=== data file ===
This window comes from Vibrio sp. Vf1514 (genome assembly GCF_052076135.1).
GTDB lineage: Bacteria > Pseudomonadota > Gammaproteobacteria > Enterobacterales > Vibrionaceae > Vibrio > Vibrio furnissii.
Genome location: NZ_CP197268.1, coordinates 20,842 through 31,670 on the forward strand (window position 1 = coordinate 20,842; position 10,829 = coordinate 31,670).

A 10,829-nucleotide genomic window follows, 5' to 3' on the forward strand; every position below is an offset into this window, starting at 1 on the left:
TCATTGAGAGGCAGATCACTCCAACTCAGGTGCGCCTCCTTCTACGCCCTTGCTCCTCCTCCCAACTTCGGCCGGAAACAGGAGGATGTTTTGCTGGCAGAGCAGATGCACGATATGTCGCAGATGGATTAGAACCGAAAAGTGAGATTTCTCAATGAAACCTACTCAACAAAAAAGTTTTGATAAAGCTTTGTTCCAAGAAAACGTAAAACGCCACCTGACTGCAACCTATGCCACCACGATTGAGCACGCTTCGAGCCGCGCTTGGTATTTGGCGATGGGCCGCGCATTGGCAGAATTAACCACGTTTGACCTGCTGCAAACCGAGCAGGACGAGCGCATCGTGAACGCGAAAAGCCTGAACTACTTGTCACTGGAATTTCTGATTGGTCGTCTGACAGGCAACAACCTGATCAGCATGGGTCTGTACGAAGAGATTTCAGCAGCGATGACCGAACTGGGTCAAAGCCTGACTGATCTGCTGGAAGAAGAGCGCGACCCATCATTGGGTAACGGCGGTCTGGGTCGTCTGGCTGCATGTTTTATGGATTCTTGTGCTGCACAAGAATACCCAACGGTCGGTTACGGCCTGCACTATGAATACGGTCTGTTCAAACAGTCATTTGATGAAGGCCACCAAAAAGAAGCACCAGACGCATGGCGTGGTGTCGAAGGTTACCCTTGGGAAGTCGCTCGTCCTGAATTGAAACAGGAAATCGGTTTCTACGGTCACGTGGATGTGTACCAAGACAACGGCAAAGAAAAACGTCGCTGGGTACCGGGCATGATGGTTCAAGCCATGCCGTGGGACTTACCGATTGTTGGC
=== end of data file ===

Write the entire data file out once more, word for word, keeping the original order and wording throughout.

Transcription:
This window comes from Vibrio sp. Vf1514 (genome assembly GCF_052076135.1).
GTDB lineage: Bacteria > Pseudomonadota > Gammaproteobacteria > Enterobacterales > Vibrionaceae > Vibrio > Vibrio furnissii.
Genome location: NZ_CP197268.1, coordinates 20,842 through 31,670 on the forward strand (window position 1 = coordinate 20,842; position 10,829 = coordinate 31,670).

A 10,829-nucleotide genomic window follows, 5' to 3' on the forward strand; every position below is an offset into this window, starting at 1 on the left:
TCATTGAGAGGCAGATCACTCCAACTCAGGTGCGCCTCCTTCTACGCCCTTGCTCCTCCTCCCAACTTCGGCCGGAAACAGGAGGATGTTTTGCTGGCAGAGCAGATGCACGATATGTCGCAGATGGATTAGAACCGAAAAGTGAGATTTCTCAATGAAACCTACTCAACAAAAAAGTTTTGATAAAGCTTTGTTCCAAGAAAACGTAAAACGCCACCTGACTGCAACCTATGCCACCACGATTGAGCACGCTTCGAGCCGCGCTTGGTATTTGGCGATGGGCCGCGCATTGGCAGAATTAACCACGTTTGACCTGCTGCAAACCGAGCAGGACGAGCGCATCGTGAACGCGAAAAGCCTGAACTACTTGTCACTGGAATTTCTGATTGGTCGTCTGACAGGCAACAACCTGATCAGCATGGGTCTGTACGAAGAGATTTCAGCAGCGATGACCGAACTGGGTCAAAGCCTGACTGATCTGCTGGAAGAAGAGCGCGACCCATCATTGGGTAACGGCGGTCTGGGTCGTCTGGCTGCATGTTTTATGGATTCTTGTGCTGCACAAGAATACCCAACGGTCGGTTACGGCCTGCACTATGAATACGGTCTGTTCAAACAGTCATTTGATGAAGGCCACCAAAAAGAAGCACCAGACGCATGGCGTGGTGTCGAAGGTTACCCTTGGGAAGTCGCTCGTCCTGAATTGAAACAGGAAATCGGTTTCTACGGTCACGTGGATGTGTACCAAGACAACGGCAAAGAAAAACGTCGCTGGGTACCGGGCATGATGGTTCAAGCCATGCCGTGGGACTTACCGATTGTTGGC